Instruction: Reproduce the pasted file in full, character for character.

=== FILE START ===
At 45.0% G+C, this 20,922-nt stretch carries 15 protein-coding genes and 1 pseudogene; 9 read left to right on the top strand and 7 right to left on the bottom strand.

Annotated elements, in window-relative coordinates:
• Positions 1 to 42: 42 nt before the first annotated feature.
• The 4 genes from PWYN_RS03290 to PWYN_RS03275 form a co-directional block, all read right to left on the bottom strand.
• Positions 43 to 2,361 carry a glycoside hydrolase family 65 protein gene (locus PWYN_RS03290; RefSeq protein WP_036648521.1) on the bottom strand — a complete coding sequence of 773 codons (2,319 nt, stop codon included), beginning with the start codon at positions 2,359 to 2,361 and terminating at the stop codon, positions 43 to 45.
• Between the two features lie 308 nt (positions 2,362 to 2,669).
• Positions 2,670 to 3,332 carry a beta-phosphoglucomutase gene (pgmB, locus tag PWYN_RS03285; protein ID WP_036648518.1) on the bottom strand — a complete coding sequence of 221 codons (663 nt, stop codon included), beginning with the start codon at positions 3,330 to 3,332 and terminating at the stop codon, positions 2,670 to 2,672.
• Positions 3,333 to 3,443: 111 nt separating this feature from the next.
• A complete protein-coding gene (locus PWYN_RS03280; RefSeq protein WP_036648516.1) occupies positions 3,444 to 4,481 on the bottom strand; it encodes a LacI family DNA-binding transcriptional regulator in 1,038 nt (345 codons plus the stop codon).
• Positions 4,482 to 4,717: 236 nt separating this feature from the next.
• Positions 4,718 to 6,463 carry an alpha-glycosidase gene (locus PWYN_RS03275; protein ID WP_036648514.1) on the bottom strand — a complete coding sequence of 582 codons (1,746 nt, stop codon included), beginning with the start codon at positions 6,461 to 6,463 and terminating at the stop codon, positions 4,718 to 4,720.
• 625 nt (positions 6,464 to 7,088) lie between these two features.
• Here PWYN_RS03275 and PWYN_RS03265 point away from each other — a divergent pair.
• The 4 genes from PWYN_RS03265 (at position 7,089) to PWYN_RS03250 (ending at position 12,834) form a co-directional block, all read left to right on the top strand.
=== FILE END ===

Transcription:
At 45.0% G+C, this 20,922-nt stretch carries 15 protein-coding genes and 1 pseudogene; 9 read left to right on the top strand and 7 right to left on the bottom strand.

Annotated elements, in window-relative coordinates:
• Positions 1 to 42: 42 nt before the first annotated feature.
• The 4 genes from PWYN_RS03290 to PWYN_RS03275 form a co-directional block, all read right to left on the bottom strand.
• Positions 43 to 2,361 carry a glycoside hydrolase family 65 protein gene (locus PWYN_RS03290; RefSeq protein WP_036648521.1) on the bottom strand — a complete coding sequence of 773 codons (2,319 nt, stop codon included), beginning with the start codon at positions 2,359 to 2,361 and terminating at the stop codon, positions 43 to 45.
• Between the two features lie 308 nt (positions 2,362 to 2,669).
• Positions 2,670 to 3,332 carry a beta-phosphoglucomutase gene (pgmB, locus tag PWYN_RS03285; protein ID WP_036648518.1) on the bottom strand — a complete coding sequence of 221 codons (663 nt, stop codon included), beginning with the start codon at positions 3,330 to 3,332 and terminating at the stop codon, positions 2,670 to 2,672.
• Positions 3,333 to 3,443: 111 nt separating this feature from the next.
• A complete protein-coding gene (locus PWYN_RS03280; RefSeq protein WP_036648516.1) occupies positions 3,444 to 4,481 on the bottom strand; it encodes a LacI family DNA-binding transcriptional regulator in 1,038 nt (345 codons plus the stop codon).
• Positions 4,482 to 4,717: 236 nt separating this feature from the next.
• Positions 4,718 to 6,463 carry an alpha-glycosidase gene (locus PWYN_RS03275; protein ID WP_036648514.1) on the bottom strand — a complete coding sequence of 582 codons (1,746 nt, stop codon included), beginning with the start codon at positions 6,461 to 6,463 and terminating at the stop codon, positions 4,718 to 4,720.
• 625 nt (positions 6,464 to 7,088) lie between these two features.
• Here PWYN_RS03275 and PWYN_RS03265 point away from each other — a divergent pair.
• The 4 genes from PWYN_RS03265 (at position 7,089) to PWYN_RS03250 (ending at position 12,834) form a co-directional block, all read left to right on the top strand.